Reiter’s Syndrome (reactive arthritis)

Reiter’s syndrome primarily affects young white men between the ages of 20 and 40.

Women get it only a fifth as often as men.

What is Reiter’s Syndrome?

A form of arthritis characterized by inflammation of the joints, eyes and genital, urinary, or gastrointestional tract. Reiter’s syndrome is also called “reactive arthritis.” Some think that it involves an immune system which is “reacting” to the presence of bacterial infections in the genital, urinary, or gastrointestinal systems.

What causes it?

Reiter’s syndrome is thought to be partly genetic, with exposure to certain infections required to trigger the onset of the disease (this trigger can be a sexually transmitted disease). The HLA-B27 gene is commonly seen in patients with Reiter’s syndrome. 

What are the symptoms? 

Reiter’s Syndrome commonly presents with arthritis, often in the spine and pelvis, inflammation of the urinary tract (nongonococcal urethritis), and inflammation of the mucous membranes that line the eyes and mouth. These symptoms may come and go and may not all be present at one time.

How is it diagnosed?

Reiter’s syndrome is diagnosed based upon symptoms of arthritis with inflammation of the eyes, and the genital, urinary, and/or gastrointestinal systems. The rheumatoid factor is usually negative in Reiter’s syndrome. The HLA-B27 gene marker is commonly present.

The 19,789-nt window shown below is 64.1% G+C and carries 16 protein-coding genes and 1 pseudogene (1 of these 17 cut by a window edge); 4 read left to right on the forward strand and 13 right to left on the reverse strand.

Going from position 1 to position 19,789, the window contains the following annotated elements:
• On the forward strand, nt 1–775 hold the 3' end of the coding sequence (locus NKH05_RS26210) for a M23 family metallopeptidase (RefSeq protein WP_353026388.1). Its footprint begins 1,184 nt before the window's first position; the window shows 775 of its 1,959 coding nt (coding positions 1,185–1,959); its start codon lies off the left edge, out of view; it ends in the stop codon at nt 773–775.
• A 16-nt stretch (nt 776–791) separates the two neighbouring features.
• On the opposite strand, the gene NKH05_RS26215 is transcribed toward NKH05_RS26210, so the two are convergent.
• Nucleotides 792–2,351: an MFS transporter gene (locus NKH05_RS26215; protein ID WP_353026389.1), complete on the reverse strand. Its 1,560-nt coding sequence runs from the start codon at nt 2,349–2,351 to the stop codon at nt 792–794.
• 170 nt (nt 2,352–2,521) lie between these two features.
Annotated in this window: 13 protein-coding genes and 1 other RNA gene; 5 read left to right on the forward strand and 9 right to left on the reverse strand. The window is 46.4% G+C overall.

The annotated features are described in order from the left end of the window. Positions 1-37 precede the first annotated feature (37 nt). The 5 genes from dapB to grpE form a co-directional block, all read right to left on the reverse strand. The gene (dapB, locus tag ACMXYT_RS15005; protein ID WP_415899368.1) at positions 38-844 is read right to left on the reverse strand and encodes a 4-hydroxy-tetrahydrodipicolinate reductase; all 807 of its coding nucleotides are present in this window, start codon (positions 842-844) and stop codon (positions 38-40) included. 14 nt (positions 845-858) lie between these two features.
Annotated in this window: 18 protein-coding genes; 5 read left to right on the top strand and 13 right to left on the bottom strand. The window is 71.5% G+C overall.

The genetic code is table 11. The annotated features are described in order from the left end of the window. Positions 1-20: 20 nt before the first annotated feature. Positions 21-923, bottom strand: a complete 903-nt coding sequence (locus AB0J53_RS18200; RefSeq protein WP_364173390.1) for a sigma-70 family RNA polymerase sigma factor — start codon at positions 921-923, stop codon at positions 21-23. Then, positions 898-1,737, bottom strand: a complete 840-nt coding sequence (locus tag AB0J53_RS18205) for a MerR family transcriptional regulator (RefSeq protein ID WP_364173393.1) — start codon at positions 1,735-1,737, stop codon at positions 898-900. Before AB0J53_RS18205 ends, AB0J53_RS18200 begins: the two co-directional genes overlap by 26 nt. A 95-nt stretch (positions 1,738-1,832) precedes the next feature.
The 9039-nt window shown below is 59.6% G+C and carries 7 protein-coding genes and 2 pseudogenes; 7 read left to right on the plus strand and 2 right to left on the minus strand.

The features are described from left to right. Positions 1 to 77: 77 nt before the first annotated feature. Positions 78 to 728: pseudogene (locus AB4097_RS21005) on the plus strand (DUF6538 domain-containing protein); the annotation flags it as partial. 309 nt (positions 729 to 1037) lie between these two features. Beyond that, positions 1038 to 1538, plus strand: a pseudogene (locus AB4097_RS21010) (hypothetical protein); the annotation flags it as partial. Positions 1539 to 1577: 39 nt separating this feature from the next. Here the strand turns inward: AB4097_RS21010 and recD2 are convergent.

How is it Treated?

Treatment of Reiter’s syndrome is based on where the symptoms are in the body. For joint inflammation, nonsteroidal antiinflammatory drugs (NSAIDs) are usually the treatment choice. Corticosteroids can be helpful to reduce inflammation. 

Sulfasalazine (AZULFIDINE) has been shown to be effective in some patients with Reiter’s syndrome and persistent arthritis.Methotrexate may also be used. 

Eye inflammation can be treated with antiinflammatory drops. Some patients with severe iritis require local injections of cortisone to prevent damaging inflammation to the eye, which can lead to blindness. 

The inflammation around the penis can be helped by cortisone creams. When bacteria are present in the bowel or urine, antibiotics are used.

For more information:

NORD Reiter’s Syndrome

Reiter’s Syndrome

Health Answers- Reiter’s Syndrome


References:
NORD
University of Washington